I’m a busy woman. With responsibilities to my work and my family, there was just no way for me to join a traditional local writer’s community outside of my home, so I joined one inside my home. Two weeks ago, I joined a public community called Writer’s Discussion Group owned and operated by John Ward. This new feature, called Communities, was rolled out to users on Google+ to help users connect with each other based on their interests. The member count, upon my arrival, was just under seven hundred; now it is closing in on four thousand. It is in the top one hundred and fifty most popular communities on Google+. I’m sure John would like to fall to his knees and scream, “WHY ME!?” many times throughout the day, but he has an immensely supportive group of friends that pick him up and dust him off.
Some of you might be thinking, “Isn’t this just another online forum?” or “It’s just a glorified chat room, right?” I’d have to say yes and no. The difference, I believe, is the subject matter and the demographic that the subject pulls. Do we chat? Yes. Do people ask questions and we give answers? Yes. But due to the immediate success of the group, and due to the interactions I have with the other members — I believe writers are hungry. And this particular group provides them sustenance beyond just a forum or a chat room.
Writing is such an isolating act. If we’re not in our heads in front of a keyboard, we’re observing and absorbing the world in a way that keeps us somewhat disconnected from others. Sure some of us writer/creative types have an on/off switch to allow important people in, but allowing them into our secret world is rare. The most my husband has ever seen of my writing world is if I have let him peek through the curtains (let him read my stuff) or have relayed a tin-can and string message (read him my stuff). Unless your significant other is also a writer, chances are, they don’t really understand it. Sure they might get it to a certain level, but not down deep to the secret lair, no, they’re not allowed there. I don’t know about you, but I long for someone to read my work and say, “this works, this doesn’t, fix this.” And I don’t mean an editor, I mean a peer — the someone that DOES get it — another writer. I needed to ask silly questions of someone that wouldn’t think they were silly. I needed to bounce ideas around with people who don’t just shrug and say, “sounds good to me.” I was hungry to experience the craft with other writer’s in a raw environment.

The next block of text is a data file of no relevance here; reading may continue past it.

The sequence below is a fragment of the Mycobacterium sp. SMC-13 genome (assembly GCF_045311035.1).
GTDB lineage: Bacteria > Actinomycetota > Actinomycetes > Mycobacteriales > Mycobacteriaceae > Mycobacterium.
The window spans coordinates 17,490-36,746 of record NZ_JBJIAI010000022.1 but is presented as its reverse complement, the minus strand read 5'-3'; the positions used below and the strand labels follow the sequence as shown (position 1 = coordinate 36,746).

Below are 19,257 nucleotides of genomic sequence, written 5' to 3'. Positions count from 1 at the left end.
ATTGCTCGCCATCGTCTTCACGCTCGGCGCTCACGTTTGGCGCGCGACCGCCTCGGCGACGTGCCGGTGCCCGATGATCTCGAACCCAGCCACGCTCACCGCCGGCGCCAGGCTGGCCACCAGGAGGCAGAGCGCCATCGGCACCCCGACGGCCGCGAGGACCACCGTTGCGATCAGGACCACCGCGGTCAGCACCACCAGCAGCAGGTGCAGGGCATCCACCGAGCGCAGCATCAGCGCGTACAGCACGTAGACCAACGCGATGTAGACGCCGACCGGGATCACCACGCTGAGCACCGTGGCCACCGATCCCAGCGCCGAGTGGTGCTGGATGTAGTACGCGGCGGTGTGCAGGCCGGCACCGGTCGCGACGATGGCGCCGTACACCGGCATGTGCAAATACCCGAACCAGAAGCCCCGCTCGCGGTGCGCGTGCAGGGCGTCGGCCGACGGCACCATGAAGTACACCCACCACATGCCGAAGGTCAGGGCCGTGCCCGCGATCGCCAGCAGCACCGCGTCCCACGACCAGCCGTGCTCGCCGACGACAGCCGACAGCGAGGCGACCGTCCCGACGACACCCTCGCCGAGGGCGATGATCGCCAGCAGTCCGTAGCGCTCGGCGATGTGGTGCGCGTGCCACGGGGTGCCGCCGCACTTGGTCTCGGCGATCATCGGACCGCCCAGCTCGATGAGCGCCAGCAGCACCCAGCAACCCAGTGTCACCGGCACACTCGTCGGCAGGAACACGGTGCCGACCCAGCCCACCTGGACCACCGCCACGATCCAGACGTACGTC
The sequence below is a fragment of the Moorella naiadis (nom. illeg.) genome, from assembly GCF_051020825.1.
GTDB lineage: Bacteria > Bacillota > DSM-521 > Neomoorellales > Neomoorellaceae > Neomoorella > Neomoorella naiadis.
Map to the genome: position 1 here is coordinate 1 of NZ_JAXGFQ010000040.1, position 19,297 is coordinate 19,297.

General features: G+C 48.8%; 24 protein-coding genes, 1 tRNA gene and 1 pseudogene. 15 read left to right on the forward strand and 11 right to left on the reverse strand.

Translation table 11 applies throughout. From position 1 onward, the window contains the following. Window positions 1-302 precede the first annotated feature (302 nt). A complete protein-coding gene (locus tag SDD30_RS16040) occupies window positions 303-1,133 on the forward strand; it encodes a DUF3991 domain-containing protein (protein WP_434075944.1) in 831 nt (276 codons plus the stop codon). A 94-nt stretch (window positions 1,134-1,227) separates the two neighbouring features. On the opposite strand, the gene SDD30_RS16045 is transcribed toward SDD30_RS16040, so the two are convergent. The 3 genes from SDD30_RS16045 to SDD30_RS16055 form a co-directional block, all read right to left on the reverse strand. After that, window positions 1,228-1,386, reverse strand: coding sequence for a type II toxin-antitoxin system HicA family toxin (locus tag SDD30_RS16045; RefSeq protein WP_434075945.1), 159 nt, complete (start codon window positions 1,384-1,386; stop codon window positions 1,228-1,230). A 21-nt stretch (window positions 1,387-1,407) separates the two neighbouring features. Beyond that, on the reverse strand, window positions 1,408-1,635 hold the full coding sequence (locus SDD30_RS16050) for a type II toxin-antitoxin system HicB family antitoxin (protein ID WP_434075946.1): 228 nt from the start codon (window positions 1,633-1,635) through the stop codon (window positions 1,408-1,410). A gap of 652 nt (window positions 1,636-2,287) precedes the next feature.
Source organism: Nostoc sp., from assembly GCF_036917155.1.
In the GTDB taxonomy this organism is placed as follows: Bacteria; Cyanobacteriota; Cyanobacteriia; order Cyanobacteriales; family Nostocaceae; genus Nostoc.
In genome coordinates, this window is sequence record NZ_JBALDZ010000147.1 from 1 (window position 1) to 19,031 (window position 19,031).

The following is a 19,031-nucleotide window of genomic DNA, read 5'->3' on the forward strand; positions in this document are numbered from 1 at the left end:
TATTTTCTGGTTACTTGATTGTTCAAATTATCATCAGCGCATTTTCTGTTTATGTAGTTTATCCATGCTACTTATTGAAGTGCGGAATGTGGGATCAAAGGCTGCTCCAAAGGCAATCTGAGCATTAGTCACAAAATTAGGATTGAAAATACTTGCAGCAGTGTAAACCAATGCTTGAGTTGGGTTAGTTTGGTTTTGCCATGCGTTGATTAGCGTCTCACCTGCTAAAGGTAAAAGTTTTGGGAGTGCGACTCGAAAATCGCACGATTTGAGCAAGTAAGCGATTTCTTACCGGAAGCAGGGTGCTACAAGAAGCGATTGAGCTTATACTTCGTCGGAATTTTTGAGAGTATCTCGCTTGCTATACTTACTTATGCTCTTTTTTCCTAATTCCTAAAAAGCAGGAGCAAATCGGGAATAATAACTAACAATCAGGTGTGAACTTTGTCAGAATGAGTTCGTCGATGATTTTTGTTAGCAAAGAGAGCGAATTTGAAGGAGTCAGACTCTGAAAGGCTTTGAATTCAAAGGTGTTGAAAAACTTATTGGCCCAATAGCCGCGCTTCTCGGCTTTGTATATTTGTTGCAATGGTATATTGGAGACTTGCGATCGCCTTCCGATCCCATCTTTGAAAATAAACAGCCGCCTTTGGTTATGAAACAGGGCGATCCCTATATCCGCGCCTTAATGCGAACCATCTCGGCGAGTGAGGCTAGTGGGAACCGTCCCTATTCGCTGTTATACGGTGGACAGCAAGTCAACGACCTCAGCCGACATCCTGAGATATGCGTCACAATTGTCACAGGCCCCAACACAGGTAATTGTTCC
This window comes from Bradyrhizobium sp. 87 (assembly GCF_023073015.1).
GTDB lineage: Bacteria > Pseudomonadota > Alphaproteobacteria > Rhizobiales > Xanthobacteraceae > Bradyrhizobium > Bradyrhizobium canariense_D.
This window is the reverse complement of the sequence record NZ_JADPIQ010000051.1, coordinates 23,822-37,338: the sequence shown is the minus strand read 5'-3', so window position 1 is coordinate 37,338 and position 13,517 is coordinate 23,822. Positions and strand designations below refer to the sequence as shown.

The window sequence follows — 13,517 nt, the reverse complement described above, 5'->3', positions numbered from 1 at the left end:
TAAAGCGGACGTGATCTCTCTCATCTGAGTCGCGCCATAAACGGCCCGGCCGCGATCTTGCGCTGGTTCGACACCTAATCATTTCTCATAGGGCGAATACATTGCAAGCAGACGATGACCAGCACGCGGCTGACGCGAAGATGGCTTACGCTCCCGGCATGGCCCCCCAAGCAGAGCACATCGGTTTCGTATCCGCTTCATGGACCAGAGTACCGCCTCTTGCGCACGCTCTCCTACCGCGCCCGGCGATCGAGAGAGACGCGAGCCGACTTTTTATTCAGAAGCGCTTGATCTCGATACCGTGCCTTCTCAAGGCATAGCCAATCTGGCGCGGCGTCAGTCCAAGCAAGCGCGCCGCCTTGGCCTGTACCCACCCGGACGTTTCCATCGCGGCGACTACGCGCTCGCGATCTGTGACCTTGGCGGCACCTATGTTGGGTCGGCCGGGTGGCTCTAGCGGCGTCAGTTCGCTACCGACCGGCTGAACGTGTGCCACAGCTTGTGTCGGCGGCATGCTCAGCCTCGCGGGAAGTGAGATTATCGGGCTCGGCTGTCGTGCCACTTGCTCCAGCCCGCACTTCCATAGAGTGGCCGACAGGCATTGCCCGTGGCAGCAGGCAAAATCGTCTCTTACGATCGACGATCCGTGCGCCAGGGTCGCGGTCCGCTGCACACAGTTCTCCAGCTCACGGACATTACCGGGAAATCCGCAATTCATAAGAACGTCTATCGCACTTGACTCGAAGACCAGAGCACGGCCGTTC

In WDG, writer’s on all levels have no qualms in being honest but respectful. They show interest in everyone that walks through ‘the door’. They want to support, encourage and build relationships with each other. Though the nature of our craft is isolating, there is a great pleasure in sharing the isolation with others who know it, taste it, live it. I encourage any and every writer to try this group, see why we’re one of the most popular in membership. Come experience a writer’s community that will fulfill your desire to keep working at it — without ever leaving your couch.
© 2012 C. S. Jameson. All Rights Reserved.